Millions of Kenyan businesses have been handed a relief after the government announced suspension of their listing with Credit Reference Bureaus (CRBs) for loan defaults, a year after it gave lenders the greenlight for their listing.
President Uhuru Kenyatta, in his speech during the Mashujaa Day fete on Wednesday, ordered a freeze on listing on CRBs until September next year. The directive applies for businesses with loans of Sh5 million or less.
This means that for businesses that have been dutifully repaying their loans according to attendant loan terms over the past year, they will no longer be listed with CRBs for the next one year should they fail to repay on schedule.
The government in April last year suspended listing on CRBs for six months, which applied for borrowers who had been properly repaying their loans before that time but who would default in the period after the directive. It came at a time when the Covid-19 pandemic disrupted business cash flows.
But this order expired in September, paving way for lenders to resume issuing negative credit reviews to borrowers who were not servicing their loans.
But in his speech today, President Kenyatta, said Micro, Small and Medium-sized Enterprises (MSMEs) are still struggling due to prolonged effects of the pandemic.
Further, he ordered that businesses which were listed with CRBs from October last year for defaulting be expunged from these credit rating agencies for the next one year to give them clean bill of health for borrowing.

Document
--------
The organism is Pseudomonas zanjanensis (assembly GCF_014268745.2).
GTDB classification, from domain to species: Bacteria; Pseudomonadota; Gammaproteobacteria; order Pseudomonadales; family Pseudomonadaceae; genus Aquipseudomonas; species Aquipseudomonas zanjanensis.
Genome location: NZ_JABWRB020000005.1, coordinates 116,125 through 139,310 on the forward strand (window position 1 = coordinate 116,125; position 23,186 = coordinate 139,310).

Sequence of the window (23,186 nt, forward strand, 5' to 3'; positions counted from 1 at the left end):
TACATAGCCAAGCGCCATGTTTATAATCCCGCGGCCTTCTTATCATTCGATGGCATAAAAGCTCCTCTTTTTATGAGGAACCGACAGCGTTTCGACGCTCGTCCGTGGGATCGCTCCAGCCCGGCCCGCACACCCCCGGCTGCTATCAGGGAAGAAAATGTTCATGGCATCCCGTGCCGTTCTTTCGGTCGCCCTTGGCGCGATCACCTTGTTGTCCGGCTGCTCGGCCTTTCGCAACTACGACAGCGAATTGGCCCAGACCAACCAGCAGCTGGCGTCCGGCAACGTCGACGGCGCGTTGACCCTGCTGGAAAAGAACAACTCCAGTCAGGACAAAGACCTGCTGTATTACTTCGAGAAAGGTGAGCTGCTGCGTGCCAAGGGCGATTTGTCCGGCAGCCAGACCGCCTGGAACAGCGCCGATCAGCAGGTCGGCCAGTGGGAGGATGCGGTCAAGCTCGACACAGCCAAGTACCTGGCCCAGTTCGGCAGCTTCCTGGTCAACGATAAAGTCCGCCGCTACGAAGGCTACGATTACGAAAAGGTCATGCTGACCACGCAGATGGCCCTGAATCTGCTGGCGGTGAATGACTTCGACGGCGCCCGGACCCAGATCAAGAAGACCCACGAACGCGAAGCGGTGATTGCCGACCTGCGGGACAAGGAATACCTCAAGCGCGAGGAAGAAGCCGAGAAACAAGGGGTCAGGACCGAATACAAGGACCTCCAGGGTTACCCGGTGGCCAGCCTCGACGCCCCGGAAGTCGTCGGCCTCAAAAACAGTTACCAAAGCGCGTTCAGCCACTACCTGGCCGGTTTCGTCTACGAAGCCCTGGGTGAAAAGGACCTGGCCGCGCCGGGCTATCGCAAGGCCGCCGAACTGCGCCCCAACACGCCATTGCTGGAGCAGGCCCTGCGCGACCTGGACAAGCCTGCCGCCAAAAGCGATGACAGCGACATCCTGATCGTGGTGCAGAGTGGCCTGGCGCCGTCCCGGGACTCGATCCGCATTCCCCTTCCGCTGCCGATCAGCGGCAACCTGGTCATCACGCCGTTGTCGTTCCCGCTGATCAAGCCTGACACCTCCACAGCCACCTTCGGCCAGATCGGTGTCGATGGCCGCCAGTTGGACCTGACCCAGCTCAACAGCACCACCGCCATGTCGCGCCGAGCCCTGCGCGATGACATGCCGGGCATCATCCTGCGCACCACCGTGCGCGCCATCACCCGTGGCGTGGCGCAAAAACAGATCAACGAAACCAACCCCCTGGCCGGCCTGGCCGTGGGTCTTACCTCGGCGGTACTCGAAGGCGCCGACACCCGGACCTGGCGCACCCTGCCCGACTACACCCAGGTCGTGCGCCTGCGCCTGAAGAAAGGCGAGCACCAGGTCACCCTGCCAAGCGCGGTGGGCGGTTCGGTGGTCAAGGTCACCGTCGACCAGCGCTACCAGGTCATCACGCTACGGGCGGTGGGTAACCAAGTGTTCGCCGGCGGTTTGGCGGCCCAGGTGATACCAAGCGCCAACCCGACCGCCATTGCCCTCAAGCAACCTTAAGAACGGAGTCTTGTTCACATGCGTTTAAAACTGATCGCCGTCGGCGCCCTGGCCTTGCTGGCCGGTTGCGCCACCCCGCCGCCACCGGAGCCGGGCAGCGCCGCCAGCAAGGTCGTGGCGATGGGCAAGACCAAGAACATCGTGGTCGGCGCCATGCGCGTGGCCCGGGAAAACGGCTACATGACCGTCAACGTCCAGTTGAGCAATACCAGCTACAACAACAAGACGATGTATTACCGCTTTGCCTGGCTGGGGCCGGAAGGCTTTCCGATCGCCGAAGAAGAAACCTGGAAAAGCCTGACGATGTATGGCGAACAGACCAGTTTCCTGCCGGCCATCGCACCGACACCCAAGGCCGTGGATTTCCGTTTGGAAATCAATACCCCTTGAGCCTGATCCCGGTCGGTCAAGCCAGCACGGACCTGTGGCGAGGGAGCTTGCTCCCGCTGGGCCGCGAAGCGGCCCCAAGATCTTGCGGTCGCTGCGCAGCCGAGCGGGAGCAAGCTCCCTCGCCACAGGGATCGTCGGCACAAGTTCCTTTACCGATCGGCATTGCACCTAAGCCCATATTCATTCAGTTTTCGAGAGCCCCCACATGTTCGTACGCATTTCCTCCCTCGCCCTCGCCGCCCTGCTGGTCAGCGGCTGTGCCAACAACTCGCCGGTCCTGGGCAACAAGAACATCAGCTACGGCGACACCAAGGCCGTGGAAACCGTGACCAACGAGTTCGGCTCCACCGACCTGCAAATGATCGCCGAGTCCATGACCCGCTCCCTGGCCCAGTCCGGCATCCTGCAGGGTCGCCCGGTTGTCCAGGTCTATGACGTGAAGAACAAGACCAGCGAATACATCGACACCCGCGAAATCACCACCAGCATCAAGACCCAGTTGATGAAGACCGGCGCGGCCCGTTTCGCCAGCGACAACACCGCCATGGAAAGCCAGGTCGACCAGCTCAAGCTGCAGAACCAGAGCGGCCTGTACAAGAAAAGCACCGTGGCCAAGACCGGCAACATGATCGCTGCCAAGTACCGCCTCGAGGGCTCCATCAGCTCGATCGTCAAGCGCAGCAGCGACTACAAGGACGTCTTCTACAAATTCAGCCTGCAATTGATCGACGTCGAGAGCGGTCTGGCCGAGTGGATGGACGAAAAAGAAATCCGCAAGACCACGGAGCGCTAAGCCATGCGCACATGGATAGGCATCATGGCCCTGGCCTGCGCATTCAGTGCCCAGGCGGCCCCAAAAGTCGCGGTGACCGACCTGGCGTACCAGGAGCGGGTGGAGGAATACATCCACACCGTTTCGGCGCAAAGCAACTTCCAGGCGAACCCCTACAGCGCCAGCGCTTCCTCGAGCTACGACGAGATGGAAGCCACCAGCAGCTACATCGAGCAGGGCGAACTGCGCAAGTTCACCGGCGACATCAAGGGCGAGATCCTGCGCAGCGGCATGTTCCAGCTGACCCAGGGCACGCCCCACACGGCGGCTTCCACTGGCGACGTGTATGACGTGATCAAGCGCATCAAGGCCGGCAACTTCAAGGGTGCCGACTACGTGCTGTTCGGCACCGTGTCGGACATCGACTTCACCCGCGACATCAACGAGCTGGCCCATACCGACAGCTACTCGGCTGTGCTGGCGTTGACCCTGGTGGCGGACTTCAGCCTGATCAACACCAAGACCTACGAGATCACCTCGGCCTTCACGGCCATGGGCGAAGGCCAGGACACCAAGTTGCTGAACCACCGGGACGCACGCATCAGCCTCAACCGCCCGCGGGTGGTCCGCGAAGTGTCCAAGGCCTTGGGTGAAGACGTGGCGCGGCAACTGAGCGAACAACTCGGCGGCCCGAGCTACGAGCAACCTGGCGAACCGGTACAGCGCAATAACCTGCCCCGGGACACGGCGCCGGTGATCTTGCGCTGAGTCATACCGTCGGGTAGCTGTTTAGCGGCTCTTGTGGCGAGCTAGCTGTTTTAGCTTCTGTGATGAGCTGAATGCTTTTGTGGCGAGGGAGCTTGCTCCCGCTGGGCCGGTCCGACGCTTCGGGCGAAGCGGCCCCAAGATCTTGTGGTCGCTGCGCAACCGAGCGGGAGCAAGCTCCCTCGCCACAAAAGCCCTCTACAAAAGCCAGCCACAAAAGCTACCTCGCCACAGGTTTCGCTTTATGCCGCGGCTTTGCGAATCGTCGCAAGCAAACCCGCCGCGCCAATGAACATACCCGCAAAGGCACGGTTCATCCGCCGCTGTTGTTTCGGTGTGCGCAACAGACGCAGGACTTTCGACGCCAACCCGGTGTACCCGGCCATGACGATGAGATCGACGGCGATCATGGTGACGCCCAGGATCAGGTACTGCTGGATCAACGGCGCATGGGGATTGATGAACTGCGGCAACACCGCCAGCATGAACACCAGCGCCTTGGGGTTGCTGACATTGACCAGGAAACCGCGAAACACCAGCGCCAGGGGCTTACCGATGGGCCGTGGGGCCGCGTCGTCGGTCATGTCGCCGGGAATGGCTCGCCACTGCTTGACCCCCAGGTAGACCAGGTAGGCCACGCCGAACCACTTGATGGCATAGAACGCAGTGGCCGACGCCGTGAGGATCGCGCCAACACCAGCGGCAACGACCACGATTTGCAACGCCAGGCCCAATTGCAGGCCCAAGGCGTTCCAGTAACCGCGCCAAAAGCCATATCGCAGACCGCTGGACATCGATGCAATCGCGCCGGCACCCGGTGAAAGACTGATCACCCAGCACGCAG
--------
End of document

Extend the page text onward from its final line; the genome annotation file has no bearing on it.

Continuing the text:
"In that regard, and to further augment the interventions we are making to give the MSMEs reprieve, I further order the National Treasury, in consultation with all stakeholders, to secure the following additional measures to provide further space to the recovery of MSMEs," President Kenyatta said.
The suspension of listing on CRBs is set to boost businesses that have been struggling to get loans to address their liquidity problems as banks, faced with record defaults over the past year due to the pandemic, preferred lending to the risk-free government.
Data released by the Central Bank of Kenya (CBK) on Friday shows that government increased borrowing from local lenders by Sh521 billion between June last year and this year alone, with about 51.75 per cent sourced from banks.
However, to further boost access to credit by local businesses, the government aims to reduce local borrowing by Sh250 billion in the financial year 2022/23, according to the 2021 Budget Outlook and Review Paper sent to Parliament by the Treasury last month.
This would release funds from lenders for loaning to businesses, as the government crosses the border to source for an additional Sh97 billion to plug the Sh775 billion budget deficit for the year.